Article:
Chances are you own a smartphone or computer that contains a chip hackers could potentially exploit to get access to sensitive information. That's because billions of devices are affected by two major security flaws revealed by cybersecurity researchers on Wednesday.
As the scourge of ransomware continues unabated, K–12 education increasingly falls victim. As of December, at least 283 U.S. public schools and districts have reported cybersecurity incidents in the nearly two years since January 2016, according to the EdTech Strategies’ K-12 Cyber Incident map.
Facebook Inc and Microsoft Corp disabled a number of North Korean cyber threats last week, a White House official said on Tuesday, as the United States publicly blamed Pyongyang for a May cyber attack that crippled hospitals, banks and other companies.
As we come to the close of 2017, it is increasingly evident that K-12 cybersecurity threats are neither hypothetical, nor imagined. In our rush to embrace technologies for teaching, learning and school operations, we may have made innocent, but ultimately faulty assumptions about the need and effort required to protect digital assets and data.
Digital thieves have a playbook for stealing your sensitive data. A software security firm spells it out. Avira, a company that provides antivirus and Internet security software, has published a concise but informative 5 step guide to mobile theft explaining the how and why of malware getting inside your mobile device.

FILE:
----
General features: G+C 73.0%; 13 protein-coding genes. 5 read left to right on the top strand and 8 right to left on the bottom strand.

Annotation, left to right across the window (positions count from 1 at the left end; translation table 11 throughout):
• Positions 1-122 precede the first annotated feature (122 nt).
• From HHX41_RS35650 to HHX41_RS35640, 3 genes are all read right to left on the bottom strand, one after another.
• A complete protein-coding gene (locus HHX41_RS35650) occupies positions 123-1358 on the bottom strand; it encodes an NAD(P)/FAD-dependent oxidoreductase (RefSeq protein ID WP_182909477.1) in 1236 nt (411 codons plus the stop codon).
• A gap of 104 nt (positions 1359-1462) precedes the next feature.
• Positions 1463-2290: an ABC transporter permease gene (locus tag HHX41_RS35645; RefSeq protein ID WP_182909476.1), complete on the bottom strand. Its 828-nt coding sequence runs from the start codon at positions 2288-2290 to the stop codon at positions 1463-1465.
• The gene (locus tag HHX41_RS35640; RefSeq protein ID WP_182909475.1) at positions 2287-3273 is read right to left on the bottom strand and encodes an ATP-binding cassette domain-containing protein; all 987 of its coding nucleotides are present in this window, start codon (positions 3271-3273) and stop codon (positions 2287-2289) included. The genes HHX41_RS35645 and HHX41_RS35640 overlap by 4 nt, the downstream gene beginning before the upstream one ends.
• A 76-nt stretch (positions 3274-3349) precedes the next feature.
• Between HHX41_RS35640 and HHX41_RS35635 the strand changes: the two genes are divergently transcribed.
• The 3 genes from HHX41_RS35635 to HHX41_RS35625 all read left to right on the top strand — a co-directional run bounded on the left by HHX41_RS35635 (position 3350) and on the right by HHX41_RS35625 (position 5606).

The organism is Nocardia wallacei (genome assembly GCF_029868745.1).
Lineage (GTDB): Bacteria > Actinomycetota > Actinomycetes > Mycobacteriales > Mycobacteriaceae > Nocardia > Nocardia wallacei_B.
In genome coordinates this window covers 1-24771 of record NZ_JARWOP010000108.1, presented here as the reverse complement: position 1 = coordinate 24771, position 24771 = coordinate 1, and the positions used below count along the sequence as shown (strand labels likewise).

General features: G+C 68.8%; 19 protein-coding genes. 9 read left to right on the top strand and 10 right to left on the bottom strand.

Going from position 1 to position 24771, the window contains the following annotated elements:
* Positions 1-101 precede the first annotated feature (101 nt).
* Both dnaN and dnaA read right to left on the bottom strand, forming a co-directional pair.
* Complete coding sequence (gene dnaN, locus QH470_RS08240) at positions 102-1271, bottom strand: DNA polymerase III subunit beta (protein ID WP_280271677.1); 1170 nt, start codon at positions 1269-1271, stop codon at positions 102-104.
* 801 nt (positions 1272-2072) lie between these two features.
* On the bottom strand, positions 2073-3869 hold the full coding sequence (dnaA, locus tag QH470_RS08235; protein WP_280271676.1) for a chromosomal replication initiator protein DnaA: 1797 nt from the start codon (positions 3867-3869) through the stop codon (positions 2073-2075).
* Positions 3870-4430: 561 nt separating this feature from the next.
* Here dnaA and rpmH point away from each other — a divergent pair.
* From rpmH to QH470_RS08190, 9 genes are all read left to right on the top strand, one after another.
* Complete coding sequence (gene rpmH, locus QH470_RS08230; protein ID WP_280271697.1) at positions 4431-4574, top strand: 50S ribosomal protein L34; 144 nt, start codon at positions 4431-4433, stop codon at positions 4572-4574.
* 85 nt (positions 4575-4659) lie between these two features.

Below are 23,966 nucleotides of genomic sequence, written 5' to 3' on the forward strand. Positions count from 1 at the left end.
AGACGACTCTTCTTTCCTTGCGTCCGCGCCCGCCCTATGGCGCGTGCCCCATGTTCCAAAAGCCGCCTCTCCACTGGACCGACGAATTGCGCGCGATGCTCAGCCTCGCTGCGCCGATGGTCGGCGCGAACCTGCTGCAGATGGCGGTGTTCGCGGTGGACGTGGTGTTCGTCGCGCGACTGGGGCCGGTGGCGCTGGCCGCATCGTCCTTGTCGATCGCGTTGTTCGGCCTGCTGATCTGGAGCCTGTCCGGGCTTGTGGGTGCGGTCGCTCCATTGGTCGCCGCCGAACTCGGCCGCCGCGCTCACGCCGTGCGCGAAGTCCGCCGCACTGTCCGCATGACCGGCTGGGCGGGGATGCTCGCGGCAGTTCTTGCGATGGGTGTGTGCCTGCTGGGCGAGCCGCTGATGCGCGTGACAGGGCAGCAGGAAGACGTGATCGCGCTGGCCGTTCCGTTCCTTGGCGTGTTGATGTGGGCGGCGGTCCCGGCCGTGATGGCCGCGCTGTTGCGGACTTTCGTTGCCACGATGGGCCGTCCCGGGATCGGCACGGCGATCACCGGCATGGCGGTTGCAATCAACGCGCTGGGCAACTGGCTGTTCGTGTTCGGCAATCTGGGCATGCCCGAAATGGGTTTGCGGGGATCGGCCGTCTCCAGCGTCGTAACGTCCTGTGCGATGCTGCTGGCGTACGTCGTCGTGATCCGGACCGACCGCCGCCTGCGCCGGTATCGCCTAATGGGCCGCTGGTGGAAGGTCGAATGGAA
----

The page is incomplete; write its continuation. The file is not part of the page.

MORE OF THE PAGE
As reports of cyberattacks multiply--from national election-related hacking to school-level phishing scams--the need for trained high school and postsecondary graduates in the field is growing. And increasingly, industry, governments, and educators are looking to introduce students to online security earlier in their K-12 careers, in the hope of encouraging their continued academic study of the topic and their awareness of careers in the field.
China ranks second only to the United States in terms of internet development and innovation, but among the worst on cybersecurity and industry infrastructure, according to a survey of 38 countries by a Beijing-backed think tank.
“We were used, in the Cold War, to having the current edge in technology, partially because the Russians adopted a policy after World War II to draft off our technology - so they designed their fighters to use F/A-18 radar because they knew they’d be able to steal them,” Lehman said on Wednesday at a Maritime Security Dialogue event cohosted by the U.S. Naval Institute and the Center for Strategic and International Studies.
The White House on Wednesday lifted the veil on the secretive executive branch process used to determine which computer security flaws it can use in surveillance and which it will report to tech firms to allow them to patch. The Trump administration published a first-ever charter for that system, known as the vulnerability equity process (VEP), on Wednesday morning.
The name “Equifax” now sends shivers down our spines. The company we trusted to handle our credit scores has become a pariah of the financial world since it allowed hackers to steal vital information from 145 million American adults.